Pemphigoid Gestationis Is An Autoimmune Rash During Pregnancy

Pemphigoid or Herpes Gestationis Effect on Mother and Baby

Pemphigoid gestationis occurs during the second and third trimesters.
Pemphigoid gestationis occurs during the second and third trimesters. Westend61/Getty Images
Table of Contents
View All
Table of Contents

There are a number of different rashes women may experience during pregnancy. Of these, pemphigoid gestionis or herpes gestationis is fairly uncommon.


Pemphigoid gestationis is also known as herpes gestationis, although the latter name is misleading since this condition is not associated with the herpes virus, nor any other virus. This is a rare, itchy, autoimmune disease that occurs during the second and third trimesters of pregnancy and around the time of delivery. Pemphigoid gestationis occurs in 1 per 7,000 to 50,000 pregnancies.

What Pemphigoid Gestationis Looks Like

Pemphigoid Gestationis usually starts during the second or third trimester, although it has been reported in the first trimester and a short time after delivery. The average appearance is mid-pregnancy, at 21 weeks gestation.

Pemphigoid gestationis appears in the following stages, with distinct symptoms:

  1. The condition begins with very itchy, red hives or small bumps around the belly button.
  2. Within days to weeks, the rash spreads, and the hives and bumps join to form bizarrely shaped circular patches that cover a wide area of skin. The rash can involve:
    1. The torso
    2. Back
    3. Buttocks
    4. Forearms
    5. Palms of hands
    6. Soles of the feet
    7. It usually does not involve the face, scalp, or the inside of the mouth
  3. After two to four weeks of this rash, large, tense blisters form at the edges of the rash or in the apparently normal skin. These blisters heal without scarring if they do not get infected.
  4. Some women may not have any blisters, instead, they may have large raised patches called plaques.

Spontaneous clearing of the rash may occur later in the pregnancy, but uncomfortable flares occur immediately prior to delivery in 75% to 80% of women with pemphigoid gestationis.

The rash may also recur when menses resumes or with the use of oral contraceptives. With subsequent pregnancies, pemphigoid gestationis usually begins earlier in the pregnancy than it did before and may be more severe. Only 8% of women do not have a recurrence pemphigoid gestationis in subsequent pregnancies.


It's not certain exactly what causes pemphigoid gestationis, but it is considered a type of autoimmune disease. Autoimmune diseases are conditions in which the body forms antibodies which attack its own tissues (self against self). Antibodies attach to certain types of connective tissue in the skin and cause an inflammatory response. This response is manifested by redness, itching, swelling, and blister formation.


Pemphigoid gestationis is usually diagnosed by taking skin biopsies of different areas of the rash and normal-appearing skin. A special test to detect antibodies called direct immunofluorescence is performed on the biopsies to make the diagnosis.

Differential Diagnosis - What Else Could it Be?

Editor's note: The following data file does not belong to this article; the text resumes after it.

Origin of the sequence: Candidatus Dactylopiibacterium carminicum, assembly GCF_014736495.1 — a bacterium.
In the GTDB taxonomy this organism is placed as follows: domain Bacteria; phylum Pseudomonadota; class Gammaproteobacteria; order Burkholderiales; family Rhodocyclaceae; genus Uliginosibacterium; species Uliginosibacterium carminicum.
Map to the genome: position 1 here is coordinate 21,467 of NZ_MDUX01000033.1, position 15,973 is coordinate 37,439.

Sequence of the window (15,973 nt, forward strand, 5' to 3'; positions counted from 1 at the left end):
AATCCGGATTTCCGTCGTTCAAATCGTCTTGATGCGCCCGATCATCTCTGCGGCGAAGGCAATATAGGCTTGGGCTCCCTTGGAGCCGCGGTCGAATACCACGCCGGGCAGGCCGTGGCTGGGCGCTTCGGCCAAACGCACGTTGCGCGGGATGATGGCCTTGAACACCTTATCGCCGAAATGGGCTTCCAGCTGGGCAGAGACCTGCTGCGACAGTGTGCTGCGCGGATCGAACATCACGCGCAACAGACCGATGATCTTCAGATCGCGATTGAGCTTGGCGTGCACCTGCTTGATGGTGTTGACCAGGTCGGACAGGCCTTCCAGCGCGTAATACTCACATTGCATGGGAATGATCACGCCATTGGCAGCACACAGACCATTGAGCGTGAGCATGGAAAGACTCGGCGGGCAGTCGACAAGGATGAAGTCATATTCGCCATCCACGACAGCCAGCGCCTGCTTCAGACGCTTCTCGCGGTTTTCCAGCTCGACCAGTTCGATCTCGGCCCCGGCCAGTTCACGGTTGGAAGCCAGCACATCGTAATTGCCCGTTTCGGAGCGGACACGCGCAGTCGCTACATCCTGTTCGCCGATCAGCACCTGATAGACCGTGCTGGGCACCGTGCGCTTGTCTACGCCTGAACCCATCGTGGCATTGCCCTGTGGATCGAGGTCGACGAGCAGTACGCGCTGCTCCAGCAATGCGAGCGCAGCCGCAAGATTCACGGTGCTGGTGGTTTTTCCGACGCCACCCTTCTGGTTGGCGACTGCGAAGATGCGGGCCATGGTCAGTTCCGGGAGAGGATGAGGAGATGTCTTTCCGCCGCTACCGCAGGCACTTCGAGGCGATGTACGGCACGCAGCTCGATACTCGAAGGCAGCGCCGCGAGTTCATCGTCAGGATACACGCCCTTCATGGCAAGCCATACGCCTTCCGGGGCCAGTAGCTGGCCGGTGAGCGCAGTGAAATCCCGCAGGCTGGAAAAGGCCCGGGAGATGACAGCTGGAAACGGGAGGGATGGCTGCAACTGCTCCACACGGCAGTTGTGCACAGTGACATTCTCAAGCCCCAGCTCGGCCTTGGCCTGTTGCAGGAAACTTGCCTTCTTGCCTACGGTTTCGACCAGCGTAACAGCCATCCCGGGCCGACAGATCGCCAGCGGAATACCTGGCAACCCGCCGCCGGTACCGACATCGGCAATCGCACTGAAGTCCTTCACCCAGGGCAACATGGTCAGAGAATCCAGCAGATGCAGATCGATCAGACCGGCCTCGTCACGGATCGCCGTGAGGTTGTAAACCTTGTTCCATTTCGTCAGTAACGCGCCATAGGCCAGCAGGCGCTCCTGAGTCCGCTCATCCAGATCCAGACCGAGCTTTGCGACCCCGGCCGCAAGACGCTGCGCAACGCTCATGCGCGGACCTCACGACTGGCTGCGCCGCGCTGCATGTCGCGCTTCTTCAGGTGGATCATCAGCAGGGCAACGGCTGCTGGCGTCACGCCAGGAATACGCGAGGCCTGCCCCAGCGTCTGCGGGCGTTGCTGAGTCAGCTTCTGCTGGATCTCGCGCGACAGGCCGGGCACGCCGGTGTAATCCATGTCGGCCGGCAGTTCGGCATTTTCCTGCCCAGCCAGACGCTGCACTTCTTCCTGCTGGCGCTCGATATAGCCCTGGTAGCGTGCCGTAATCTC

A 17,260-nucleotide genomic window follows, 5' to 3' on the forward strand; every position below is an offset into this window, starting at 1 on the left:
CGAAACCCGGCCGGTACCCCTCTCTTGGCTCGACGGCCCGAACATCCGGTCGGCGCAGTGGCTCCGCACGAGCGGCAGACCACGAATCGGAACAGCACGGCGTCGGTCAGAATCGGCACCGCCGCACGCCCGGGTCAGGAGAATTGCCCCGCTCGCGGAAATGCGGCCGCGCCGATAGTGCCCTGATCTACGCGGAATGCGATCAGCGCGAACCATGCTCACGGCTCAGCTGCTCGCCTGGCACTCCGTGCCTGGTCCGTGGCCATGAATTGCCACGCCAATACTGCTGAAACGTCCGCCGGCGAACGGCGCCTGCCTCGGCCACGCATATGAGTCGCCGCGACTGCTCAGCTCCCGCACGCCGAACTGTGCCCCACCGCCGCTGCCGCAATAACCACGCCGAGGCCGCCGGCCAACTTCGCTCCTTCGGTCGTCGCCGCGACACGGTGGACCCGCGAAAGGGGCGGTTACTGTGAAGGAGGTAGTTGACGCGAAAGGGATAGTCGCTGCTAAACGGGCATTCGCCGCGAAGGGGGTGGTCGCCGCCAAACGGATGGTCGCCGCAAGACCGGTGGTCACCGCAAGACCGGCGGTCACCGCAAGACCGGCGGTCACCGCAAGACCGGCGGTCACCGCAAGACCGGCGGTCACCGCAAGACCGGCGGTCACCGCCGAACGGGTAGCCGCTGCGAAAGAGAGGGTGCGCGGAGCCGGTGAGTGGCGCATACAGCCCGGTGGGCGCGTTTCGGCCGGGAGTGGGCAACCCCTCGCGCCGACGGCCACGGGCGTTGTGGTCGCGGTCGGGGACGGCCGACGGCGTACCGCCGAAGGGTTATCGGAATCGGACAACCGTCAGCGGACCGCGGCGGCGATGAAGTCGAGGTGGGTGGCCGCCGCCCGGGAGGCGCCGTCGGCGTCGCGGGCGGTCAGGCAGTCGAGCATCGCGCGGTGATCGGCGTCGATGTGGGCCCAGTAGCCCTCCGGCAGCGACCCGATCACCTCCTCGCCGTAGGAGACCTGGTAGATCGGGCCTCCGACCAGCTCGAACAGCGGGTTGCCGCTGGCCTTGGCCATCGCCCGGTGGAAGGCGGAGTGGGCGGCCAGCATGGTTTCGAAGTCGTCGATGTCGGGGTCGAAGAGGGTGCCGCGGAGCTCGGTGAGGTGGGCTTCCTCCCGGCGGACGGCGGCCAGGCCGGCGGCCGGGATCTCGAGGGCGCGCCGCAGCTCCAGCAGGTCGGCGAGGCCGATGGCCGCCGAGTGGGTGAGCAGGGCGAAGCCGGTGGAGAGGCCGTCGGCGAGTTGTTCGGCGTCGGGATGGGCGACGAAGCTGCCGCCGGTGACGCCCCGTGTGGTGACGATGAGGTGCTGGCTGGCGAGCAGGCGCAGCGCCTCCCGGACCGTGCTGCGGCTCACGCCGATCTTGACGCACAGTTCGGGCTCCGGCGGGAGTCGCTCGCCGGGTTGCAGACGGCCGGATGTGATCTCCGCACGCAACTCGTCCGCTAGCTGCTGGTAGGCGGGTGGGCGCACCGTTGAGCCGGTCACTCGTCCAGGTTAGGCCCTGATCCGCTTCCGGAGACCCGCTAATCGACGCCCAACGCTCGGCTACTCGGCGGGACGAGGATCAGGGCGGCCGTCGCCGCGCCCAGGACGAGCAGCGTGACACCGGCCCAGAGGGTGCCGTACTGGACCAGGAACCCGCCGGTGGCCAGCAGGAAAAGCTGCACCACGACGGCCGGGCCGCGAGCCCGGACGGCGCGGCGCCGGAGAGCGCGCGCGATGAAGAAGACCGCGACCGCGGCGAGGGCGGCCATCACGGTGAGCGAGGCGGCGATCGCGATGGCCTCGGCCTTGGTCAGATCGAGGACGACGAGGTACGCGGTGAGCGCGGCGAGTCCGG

There are a number of conditions which may cause rashes and itching during pregnancy. In addition to the tests noted above, the rash may be distinguished by its location and appearance as well as the absence of findings seen with some of these other conditions.

Effect on Baby

Because antibodies cross the placenta, the antibodies that cause pemphigoid gestationis may affect the baby as well. A noticeable rash has been reported in 5% of newborns born to moms with this condition.

This newborn rash rarely lasts past six months of age and typically requires no treatment or intervention. Newborns with any rash must be closely followed by a pediatrician to make sure that the blisters do not become infected, which can lead to scarring later in life.

There is evidence that women with pemphigoid gestationis have an increased risk of premature delivery. Current studies indicate that there is not an increased risk of miscarriage or stillbirth.

Treatment Options

A few women with very mild cases of pemphigoid gestationis can be treated with steroid creams and antihistamines. However, the majority of women require oral steroids to control their symptoms. A high dose is usually used to get symptoms under control and then tapered as the rash improves.

A Word From Verywell

While pemphigoid gestationis can be uncomfortable for a pregnant woman and can recur with subsequent pregnancies, the fact that it is not associated with miscarriage or stillbirth may be of some consolation for those coping with the severe itching and rash. Since women are often more concerned about the baby, it is also reassuring that only a small percent of infants experience the rash, and the condition does not otherwise interfere with the health of a newborn (with the exception of premature delivery if this is related).

The breadth of literature is uncertain about the role of pemphigoid gestationis in contributing to premature deliveries, and it is wise for women coping with the condition to talk to their obstetrician about anything they can do to lower the risk, and signs and symptoms of preterm labor which should prompt them to call right away. While this condition is often treated by a general obstetrician/gynecologist, it is typically best followed by a maternal fetal medicine (MFM) specialist, given the associated risk of premature delivery.

Verywell Family uses only high-quality sources, including peer-reviewed studies, to support the facts within our articles. Read our editorial process to learn more about how we fact-check and keep our content accurate, reliable, and trustworthy.

By Heather L. Brannon, MD
Heather L. Brannon, MD, is a family practice physician in Mauldin, South Carolina. She has been in practice for over 20 years.